The Anglican Church of Canada is currently examining and revising its liturgical texts and its Liturgical Task Force will be undertaking a review and revision of the church calendar. In order to facilitate this work it is necessary to first examine the subject in depth: historically, theologically, anthropologically, and liturgically.
Chapter one reviews the principle of inculturation. After examining terminology and the church‘s history of inculturation, the work of the Second Vatican Council on inculturation is explored. The core principles of Liturgical inculturation are specifically analysed: general, theological, liturgical and cultural. From these principles emerge a process and methodology. For the purpose of calendrical revision, several relevant methodologies are examined: creative assimilation, dynamic equivalence, and organic progression.
Chapter two provides an historical overview of inculturation in the Anglican Communion. The relevant historic principles are investigated in the light of theological inculturation. The work of the 1958, 1968, 1978, and 1988 Lambeth Conferences is then scrutinised for signs of an emerging modern approach to inculturation. For the same purpose, the work of the International Anglican Liturgical Consultation is considered. The York Statement, the Kanamai Statement, and the essays produced by the Prague Consultation on Anglican Identity are highlighted.
Chapter three reviews the history of the church‘s use of liturgical time and
calendrical progression, both temporal and sanctoral. After looking at the theology of time within the church and its history, special attention is given to modern concerns about its observance. Calendrical reform is examined in three different families of churches: Roman, Anglican, and Lutheran. Whereas the first part of the chapter deals with general temporal reform the latter part focuses exclusively on sanctoral reform.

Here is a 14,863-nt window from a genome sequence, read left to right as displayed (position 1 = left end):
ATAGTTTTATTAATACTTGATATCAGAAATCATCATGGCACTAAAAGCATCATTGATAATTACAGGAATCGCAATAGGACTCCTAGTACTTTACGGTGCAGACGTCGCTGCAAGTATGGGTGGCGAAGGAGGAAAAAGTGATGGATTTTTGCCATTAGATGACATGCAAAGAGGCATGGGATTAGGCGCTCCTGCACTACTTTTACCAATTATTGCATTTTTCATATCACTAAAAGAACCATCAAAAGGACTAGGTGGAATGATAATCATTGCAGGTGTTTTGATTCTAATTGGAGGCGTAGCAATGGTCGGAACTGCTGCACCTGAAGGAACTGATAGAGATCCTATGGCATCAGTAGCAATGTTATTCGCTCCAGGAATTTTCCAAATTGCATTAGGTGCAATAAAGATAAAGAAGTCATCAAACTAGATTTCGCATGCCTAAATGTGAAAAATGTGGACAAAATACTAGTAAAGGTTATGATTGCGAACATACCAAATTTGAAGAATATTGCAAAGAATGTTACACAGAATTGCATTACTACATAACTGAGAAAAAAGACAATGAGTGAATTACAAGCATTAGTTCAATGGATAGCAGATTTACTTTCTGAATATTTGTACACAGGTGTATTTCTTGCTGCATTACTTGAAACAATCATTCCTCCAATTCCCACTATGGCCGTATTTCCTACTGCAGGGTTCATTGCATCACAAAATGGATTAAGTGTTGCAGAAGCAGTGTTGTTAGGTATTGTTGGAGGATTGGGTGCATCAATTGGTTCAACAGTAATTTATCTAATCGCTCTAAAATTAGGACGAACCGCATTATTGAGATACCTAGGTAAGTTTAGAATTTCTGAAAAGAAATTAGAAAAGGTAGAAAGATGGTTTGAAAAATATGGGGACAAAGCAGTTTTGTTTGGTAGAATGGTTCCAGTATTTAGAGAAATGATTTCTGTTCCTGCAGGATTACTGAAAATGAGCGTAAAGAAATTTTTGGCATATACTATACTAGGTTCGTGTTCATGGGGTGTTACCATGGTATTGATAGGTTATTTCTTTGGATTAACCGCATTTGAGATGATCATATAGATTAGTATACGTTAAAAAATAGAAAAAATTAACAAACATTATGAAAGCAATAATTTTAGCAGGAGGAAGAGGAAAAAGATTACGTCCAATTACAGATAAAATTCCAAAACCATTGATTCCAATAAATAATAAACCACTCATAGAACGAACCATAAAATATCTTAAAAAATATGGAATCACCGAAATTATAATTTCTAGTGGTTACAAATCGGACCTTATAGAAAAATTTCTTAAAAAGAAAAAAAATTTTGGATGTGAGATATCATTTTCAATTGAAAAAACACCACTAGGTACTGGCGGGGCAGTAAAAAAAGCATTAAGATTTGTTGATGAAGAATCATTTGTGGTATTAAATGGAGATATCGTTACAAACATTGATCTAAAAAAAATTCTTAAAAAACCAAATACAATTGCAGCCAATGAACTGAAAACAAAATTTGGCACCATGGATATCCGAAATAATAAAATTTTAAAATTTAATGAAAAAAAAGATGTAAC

Chapter four looks at the principles and rules used by the Roman, Anglican and Lutheran churches in calendrical reform. The Roman Catholic Guidelines for the General Calendar are reviewed as is the Table of Liturgical Days. The importance of the distinction between the general calendar and proper calendars is examined. In the Anglican Communion, the resolutions of the Anglican Consultative Council, the Primate‘s Meeting and the International Anglican Liturgical Consultation are analysed. The chapter ends with a discussion on the specific principles and processes adopted by the Anglican Church of Canada for calendrical progression.
Chapter five concentrates on the calendar of the Anglican Church of Canada. The methodology of organic progression is revisited as are core principles in relation to it: typical editions, ecumenism, noble simplicity, multiculturalism, and proper calendars. Proposals for the progressed temporal calendar are considered in depth: Epiphany Season, Corpus Christi, Ascension Sunday, Holy Days with Precedence, All Souls‘, the New Zealand structure, and pedagogical simplicity. The chapter then looks at proposals for progressing the sanctoral calendar. After examining the retiring of names, a process for observing historic commemorations is proposed. The relationship between the Book of Common Prayer and the Book of Alternative Services is delved into in regards to canon law and the General Synod.